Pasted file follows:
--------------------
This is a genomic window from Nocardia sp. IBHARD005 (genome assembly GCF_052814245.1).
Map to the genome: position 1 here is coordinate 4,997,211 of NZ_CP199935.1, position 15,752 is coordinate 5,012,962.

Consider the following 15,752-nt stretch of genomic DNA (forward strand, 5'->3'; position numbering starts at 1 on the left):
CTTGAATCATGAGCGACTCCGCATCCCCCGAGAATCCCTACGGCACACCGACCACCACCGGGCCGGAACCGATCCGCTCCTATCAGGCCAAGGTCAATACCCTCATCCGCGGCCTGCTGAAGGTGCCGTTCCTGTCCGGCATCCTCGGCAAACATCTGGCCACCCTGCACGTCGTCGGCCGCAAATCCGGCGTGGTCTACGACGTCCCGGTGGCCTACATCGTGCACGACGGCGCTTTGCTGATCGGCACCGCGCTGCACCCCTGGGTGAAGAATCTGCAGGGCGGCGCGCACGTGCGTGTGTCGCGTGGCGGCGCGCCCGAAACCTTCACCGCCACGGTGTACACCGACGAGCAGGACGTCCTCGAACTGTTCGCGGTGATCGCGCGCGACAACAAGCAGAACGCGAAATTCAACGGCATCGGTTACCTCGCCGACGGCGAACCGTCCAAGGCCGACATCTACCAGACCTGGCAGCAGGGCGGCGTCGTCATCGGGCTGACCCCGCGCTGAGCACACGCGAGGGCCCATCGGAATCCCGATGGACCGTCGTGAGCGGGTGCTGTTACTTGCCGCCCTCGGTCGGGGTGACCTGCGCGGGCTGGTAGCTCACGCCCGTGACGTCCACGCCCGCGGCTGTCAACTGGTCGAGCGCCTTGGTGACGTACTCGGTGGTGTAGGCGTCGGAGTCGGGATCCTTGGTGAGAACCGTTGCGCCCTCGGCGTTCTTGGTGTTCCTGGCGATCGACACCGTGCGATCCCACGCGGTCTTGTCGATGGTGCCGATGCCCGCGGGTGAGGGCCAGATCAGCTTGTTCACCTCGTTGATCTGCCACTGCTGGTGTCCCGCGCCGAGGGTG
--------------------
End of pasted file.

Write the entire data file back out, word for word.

This is a genomic window from Nocardia sp. IBHARD005 (genome assembly GCF_052814245.1).
Map to the genome: position 1 here is coordinate 4,997,211 of NZ_CP199935.1, position 15,752 is coordinate 5,012,962.

Consider the following 15,752-nt stretch of genomic DNA (forward strand, 5'->3'; position numbering starts at 1 on the left):
CTTGAATCATGAGCGACTCCGCATCCCCCGAGAATCCCTACGGCACACCGACCACCACCGGGCCGGAACCGATCCGCTCCTATCAGGCCAAGGTCAATACCCTCATCCGCGGCCTGCTGAAGGTGCCGTTCCTGTCCGGCATCCTCGGCAAACATCTGGCCACCCTGCACGTCGTCGGCCGCAAATCCGGCGTGGTCTACGACGTCCCGGTGGCCTACATCGTGCACGACGGCGCTTTGCTGATCGGCACCGCGCTGCACCCCTGGGTGAAGAATCTGCAGGGCGGCGCGCACGTGCGTGTGTCGCGTGGCGGCGCGCCCGAAACCTTCACCGCCACGGTGTACACCGACGAGCAGGACGTCCTCGAACTGTTCGCGGTGATCGCGCGCGACAACAAGCAGAACGCGAAATTCAACGGCATCGGTTACCTCGCCGACGGCGAACCGTCCAAGGCCGACATCTACCAGACCTGGCAGCAGGGCGGCGTCGTCATCGGGCTGACCCCGCGCTGAGCACACGCGAGGGCCCATCGGAATCCCGATGGACCGTCGTGAGCGGGTGCTGTTACTTGCCGCCCTCGGTCGGGGTGACCTGCGCGGGCTGGTAGCTCACGCCCGTGACGTCCACGCCCGCGGCTGTCAACTGGTCGAGCGCCTTGGTGACGTACTCGGTGGTGTAGGCGTCGGAGTCGGGATCCTTGGTGAGAACCGTTGCGCCCTCGGCGTTCTTGGTGTTCCTGGCGATCGACACCGTGCGATCCCACGCGGTCTTGTCGATGGTGCCGATGCCCGCGGGTGAGGGCCAGATCAGCTTGTTCACCTCGTTGATCTGCCACTGCTGGTGTCCCGCGCCGAGGGTG